Fulks v. Watson, No. 20-1900 (7th Cir. 2021)Annotate this Case
Fulks pleaded guilty to eight federal charges—including two death-eligible offenses—arising from the 2002 carjacking, kidnapping, and death of Alice Donovan. Fulks had escaped from a Kentucky jail. Fulks’s attorneys, the court observed, “painted a compelling and empathetic picture" of Fulks "growing up in poor, crowded, filthy, and deplorable living conditions, raised by violently abusive, sexually deviant, emotionally neglectful, and alcoholic parents.” They hired or consulted at least 11 experts, six of whom testified that Fulks suffered from borderline intelligence with IQ scores ranging from 75-79, plus moderate brain and cognitive impairments. Fulks did not argue that he was intellectually disabled and ineligible for the death penalty under Atkins v. Virginia. The district court imposed, two death sentences.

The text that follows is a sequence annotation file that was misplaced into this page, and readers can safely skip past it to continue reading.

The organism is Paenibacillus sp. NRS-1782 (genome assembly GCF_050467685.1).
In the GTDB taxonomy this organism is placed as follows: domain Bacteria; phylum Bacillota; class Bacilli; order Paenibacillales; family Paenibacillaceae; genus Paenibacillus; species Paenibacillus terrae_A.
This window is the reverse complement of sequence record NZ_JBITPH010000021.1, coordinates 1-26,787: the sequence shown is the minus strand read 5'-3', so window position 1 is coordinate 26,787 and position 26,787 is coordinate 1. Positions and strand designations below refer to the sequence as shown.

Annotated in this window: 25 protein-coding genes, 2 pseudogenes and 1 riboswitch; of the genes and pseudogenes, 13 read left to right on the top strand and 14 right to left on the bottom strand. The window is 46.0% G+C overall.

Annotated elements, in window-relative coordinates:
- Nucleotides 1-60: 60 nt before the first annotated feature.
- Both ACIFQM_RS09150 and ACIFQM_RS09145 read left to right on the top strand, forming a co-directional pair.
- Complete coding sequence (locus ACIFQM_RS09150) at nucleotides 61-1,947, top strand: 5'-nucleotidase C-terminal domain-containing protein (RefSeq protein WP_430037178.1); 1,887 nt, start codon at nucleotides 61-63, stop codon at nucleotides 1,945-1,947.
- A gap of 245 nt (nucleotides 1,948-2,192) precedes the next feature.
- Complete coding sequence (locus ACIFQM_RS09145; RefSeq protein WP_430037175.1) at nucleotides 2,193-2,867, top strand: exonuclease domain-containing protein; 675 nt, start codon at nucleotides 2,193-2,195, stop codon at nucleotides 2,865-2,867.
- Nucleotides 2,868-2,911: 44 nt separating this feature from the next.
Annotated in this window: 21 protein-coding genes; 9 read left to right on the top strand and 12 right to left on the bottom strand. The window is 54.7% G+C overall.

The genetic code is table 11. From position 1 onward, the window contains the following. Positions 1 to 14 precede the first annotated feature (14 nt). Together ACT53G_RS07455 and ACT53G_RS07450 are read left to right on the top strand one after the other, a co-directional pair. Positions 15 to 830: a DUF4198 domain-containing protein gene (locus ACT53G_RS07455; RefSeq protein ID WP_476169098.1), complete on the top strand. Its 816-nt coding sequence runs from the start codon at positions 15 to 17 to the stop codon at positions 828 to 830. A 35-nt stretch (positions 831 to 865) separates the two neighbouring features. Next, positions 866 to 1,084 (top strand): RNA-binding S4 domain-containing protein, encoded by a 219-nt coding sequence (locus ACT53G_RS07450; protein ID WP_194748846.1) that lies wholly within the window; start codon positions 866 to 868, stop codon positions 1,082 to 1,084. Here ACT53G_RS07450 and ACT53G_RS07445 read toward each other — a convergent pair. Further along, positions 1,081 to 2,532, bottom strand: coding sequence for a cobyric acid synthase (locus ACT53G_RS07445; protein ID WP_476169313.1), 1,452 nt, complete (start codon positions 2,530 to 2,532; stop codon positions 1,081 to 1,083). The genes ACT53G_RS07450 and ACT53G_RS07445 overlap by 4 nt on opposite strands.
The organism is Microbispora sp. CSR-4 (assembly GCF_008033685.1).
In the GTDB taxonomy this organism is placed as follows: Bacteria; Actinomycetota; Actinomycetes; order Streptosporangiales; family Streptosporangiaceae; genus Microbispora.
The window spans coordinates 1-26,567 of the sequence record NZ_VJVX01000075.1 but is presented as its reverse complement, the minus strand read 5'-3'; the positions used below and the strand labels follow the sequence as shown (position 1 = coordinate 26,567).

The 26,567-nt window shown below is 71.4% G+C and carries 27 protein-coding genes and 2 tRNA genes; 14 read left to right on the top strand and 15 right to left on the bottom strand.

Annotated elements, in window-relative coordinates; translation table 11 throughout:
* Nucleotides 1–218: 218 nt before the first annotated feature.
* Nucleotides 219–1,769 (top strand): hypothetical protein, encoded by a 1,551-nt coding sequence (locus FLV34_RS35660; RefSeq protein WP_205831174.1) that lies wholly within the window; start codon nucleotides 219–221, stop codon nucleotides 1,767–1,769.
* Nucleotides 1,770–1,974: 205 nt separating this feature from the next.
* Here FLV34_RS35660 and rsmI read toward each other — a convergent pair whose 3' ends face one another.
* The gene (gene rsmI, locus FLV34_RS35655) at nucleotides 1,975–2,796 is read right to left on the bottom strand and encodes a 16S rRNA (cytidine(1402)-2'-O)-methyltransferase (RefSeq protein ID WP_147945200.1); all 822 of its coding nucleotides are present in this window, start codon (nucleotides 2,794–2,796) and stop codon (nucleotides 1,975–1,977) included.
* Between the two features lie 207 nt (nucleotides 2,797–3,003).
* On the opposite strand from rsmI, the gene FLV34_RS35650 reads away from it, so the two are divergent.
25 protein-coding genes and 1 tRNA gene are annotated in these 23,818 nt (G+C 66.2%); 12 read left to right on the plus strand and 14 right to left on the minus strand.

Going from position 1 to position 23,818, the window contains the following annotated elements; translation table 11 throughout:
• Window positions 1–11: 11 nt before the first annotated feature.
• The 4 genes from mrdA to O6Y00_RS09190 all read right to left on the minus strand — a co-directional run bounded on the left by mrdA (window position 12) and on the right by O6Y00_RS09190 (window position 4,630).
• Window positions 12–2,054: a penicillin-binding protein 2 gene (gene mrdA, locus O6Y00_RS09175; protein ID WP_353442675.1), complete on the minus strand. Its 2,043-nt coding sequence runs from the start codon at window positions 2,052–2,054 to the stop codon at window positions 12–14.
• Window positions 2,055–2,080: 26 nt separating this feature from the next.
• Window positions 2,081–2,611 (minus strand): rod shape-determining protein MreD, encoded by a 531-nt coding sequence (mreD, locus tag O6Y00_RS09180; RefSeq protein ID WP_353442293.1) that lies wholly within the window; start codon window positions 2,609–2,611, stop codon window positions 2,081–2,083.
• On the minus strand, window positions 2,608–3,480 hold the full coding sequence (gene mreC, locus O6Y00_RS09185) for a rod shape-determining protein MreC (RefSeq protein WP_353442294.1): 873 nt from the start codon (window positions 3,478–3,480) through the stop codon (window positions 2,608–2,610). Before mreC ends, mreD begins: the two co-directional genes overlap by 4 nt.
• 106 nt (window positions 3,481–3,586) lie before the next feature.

In 2008 Fulks moved to vacate his death sentences under 28 U.S.C. 2255, alleging that counsel rendered ineffective assistance by failing to call additional mental health experts; again, Fulks did not raise an Atkins claim nor assert that his attorneys provided ineffective assistance by failing to raise such claims. The Fourth Circuit affirmed the denial of relief; the Supreme Court denied certiorari. In 2015 he filed a 28 U.S.C. 2241 petition. The Seventh Circuit affirmed the denial of relief. The probability that Fulks would not have prevailed on his Atkins claim in 2008 does not mean that section 2255 was inadequate or ineffective. Updates to the legal and diagnostic standards, which may now provide Fulks a stronger basis to prove an intellectual disability, do not expose any structural defect in section 2255.